Rationale and Objectives. The quality of the graduates of radiology residency programs is powerfully affected by the quality of the candidates admitted to them, making the evaluation and ranking of residency applicants one of the most important tasks of radiology education. In the applicant evaluation process, evaluators frequently take into account applicants scores on the National Board of Medical Examiners (NBME) examination, operating on the implicit assumption that these scores help predict future performance as residents. The purpose of this study was to test that assumption. Materials and Methods. Using a data set consisting of information about 99 residents admitted over a period of 10 residency class years, the authors compared scores for parts I and II of the NBME examination with later results on the American Board of Radiology (ABR) written and oral examinations. Logistic regression was used to model differences in resident performance on the NBME and ABR examinations and to determine whether variance in ABR results could be predicted by variance in NBME examination scores. Results. The authors were unable to demonstrate any statistically significant value of NBME examination scores in predicting eventual performance on the ABR written and oral examinations. Conclusion. The authors attempt to validate the widespread practice of using NBME examination scores to evaluate and rank applicants to radiology residency programs demonstrated no discernible value for these scores in predicting the success of residents on the ABR examinations.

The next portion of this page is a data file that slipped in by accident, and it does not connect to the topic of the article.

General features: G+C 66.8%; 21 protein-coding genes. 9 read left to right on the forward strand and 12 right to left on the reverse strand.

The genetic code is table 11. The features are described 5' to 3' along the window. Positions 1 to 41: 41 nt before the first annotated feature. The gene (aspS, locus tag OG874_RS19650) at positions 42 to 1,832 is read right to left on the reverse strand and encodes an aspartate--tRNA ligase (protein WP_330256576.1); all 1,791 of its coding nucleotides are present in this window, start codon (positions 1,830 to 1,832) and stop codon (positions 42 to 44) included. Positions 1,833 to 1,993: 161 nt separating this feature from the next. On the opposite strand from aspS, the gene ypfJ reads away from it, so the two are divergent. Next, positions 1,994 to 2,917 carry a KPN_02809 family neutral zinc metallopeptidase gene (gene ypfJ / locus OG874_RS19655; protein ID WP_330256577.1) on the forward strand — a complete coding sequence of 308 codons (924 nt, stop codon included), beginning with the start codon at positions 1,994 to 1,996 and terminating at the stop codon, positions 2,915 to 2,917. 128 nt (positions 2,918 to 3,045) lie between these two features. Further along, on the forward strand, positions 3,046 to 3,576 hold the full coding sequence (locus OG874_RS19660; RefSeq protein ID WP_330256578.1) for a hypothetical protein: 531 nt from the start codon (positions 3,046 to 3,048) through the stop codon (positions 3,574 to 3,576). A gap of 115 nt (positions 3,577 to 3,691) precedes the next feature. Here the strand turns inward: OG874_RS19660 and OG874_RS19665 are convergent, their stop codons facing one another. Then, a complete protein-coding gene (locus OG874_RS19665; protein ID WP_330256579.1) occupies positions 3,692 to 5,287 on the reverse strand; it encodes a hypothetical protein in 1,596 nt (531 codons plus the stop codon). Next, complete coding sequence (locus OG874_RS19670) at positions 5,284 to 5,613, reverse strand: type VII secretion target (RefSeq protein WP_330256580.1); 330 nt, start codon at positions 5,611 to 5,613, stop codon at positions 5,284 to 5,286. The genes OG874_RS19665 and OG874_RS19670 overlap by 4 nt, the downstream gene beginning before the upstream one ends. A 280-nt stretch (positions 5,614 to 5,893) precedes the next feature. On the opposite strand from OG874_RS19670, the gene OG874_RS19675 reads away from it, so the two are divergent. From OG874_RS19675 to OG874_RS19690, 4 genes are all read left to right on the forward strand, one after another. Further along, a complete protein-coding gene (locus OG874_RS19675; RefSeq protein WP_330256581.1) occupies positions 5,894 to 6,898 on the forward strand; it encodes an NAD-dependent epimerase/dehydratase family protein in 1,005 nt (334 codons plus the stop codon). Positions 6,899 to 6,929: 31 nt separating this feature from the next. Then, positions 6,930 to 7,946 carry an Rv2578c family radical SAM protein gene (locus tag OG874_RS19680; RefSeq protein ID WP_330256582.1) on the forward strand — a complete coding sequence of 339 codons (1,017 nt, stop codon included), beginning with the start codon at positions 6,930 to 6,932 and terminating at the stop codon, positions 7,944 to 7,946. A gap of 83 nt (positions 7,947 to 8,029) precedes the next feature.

- Radiology and radiologists
ASJC Scopus subject areas
- Radiology Nuclear Medicine and imaging